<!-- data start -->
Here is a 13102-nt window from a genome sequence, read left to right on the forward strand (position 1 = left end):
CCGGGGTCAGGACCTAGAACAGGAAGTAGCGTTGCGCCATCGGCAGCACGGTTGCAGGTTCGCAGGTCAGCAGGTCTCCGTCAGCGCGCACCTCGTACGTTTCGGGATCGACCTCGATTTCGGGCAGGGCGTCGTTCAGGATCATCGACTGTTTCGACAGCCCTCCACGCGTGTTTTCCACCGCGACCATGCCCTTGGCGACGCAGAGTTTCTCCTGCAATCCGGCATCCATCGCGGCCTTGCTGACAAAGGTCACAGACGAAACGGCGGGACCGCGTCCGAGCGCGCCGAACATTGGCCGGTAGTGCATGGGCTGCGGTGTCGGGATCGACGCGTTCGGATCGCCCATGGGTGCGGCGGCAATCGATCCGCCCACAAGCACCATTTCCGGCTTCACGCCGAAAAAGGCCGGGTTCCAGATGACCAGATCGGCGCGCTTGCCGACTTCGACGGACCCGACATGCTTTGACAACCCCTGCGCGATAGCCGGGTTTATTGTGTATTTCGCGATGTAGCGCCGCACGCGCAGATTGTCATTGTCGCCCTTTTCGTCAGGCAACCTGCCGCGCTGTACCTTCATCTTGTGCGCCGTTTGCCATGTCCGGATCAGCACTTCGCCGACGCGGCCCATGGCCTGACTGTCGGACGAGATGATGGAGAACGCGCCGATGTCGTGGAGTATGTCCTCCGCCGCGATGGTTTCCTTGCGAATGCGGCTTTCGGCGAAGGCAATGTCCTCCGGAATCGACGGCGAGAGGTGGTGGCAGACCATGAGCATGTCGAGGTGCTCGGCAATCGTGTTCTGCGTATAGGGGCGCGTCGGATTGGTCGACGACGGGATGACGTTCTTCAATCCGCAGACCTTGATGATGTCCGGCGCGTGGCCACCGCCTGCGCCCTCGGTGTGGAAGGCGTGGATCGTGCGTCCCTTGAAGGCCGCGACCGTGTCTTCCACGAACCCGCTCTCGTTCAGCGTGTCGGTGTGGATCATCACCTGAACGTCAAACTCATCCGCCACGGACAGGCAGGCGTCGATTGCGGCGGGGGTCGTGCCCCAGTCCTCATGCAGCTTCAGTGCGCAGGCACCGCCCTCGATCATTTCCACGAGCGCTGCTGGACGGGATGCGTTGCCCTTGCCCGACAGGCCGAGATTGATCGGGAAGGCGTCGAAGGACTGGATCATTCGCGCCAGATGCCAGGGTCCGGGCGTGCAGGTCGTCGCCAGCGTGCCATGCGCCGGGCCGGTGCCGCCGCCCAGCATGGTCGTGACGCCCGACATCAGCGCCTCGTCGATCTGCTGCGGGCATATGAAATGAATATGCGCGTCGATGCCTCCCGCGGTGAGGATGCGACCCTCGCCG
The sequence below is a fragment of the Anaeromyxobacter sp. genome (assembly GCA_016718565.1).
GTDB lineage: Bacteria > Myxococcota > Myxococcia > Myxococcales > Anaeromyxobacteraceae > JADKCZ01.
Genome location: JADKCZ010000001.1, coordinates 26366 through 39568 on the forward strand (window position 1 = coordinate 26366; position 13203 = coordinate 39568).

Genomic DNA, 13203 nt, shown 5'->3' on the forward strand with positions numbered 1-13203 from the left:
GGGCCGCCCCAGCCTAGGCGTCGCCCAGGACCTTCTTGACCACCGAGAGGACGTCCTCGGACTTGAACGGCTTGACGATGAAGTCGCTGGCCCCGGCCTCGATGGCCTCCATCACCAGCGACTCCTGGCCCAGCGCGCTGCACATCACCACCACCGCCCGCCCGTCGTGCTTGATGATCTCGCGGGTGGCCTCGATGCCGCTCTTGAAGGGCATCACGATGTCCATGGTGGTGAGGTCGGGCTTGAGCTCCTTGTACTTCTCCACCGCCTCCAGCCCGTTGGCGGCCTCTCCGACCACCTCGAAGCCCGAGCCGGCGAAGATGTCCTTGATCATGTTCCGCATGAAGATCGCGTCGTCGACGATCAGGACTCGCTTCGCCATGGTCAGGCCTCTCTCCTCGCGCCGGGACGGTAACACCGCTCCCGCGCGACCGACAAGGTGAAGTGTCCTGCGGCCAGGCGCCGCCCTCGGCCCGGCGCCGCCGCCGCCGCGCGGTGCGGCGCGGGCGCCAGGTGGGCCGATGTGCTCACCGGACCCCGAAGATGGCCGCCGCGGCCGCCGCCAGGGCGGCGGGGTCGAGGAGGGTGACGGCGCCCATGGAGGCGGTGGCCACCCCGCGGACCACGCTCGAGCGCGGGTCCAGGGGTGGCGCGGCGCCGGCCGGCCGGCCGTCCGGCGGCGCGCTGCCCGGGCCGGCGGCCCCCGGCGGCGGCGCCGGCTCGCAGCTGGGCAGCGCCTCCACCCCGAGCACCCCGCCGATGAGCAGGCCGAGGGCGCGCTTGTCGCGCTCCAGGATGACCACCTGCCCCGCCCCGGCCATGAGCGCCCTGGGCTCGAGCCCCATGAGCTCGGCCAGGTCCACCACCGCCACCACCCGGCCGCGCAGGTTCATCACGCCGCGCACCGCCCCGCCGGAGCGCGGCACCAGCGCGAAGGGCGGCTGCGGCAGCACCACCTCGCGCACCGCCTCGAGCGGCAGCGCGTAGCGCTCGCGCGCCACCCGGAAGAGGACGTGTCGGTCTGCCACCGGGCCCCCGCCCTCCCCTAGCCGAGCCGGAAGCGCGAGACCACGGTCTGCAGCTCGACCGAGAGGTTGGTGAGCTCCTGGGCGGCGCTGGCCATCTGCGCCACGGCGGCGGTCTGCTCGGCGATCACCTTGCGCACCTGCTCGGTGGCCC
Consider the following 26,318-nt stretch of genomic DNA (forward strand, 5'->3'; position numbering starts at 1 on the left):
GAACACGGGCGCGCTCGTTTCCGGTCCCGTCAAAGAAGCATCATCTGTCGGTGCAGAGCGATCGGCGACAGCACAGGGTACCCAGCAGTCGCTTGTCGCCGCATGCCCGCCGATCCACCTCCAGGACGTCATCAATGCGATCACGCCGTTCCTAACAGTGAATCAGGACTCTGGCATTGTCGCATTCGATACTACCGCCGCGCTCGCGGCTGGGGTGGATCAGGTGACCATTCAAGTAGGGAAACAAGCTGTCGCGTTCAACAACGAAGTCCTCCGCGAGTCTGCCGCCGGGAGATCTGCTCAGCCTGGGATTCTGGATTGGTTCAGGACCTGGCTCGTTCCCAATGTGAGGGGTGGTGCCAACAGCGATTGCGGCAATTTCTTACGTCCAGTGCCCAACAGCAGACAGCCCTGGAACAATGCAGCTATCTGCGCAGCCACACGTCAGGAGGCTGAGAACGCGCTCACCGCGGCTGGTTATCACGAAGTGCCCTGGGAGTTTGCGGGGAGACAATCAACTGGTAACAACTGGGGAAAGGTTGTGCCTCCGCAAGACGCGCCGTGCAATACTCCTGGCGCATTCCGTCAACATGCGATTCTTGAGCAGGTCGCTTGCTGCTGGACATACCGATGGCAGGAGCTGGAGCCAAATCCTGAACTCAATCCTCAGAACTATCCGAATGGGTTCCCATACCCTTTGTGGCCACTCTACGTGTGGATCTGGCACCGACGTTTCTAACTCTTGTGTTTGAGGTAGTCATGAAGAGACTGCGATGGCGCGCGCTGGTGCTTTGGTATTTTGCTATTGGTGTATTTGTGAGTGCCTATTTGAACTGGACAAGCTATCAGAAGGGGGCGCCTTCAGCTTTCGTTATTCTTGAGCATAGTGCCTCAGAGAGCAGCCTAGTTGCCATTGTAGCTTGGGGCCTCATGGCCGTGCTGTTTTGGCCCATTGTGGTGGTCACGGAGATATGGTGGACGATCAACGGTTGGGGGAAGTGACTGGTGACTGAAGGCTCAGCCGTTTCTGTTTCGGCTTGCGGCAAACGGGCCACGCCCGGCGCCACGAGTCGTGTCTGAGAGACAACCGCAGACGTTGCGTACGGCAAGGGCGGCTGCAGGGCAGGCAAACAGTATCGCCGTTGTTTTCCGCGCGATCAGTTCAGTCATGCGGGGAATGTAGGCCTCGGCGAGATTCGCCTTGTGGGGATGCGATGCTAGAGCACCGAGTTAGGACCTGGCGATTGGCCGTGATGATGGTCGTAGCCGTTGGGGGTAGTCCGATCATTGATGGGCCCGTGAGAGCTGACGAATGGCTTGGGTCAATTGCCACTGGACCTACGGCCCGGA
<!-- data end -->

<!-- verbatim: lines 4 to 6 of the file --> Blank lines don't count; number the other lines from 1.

GTDB lineage: Bacteria > Myxococcota > Myxococcia > Myxococcales > Anaeromyxobacteraceae > JADKCZ01.
Genome location: JADKCZ010000001.1, coordinates 26366 through 39568 on the forward strand (window position 1 = coordinate 26366; position 13203 = coordinate 39568).

Genomic DNA, 13203 nt, shown 5'->3' on the forward strand with positions numbered 1-13203 from the left: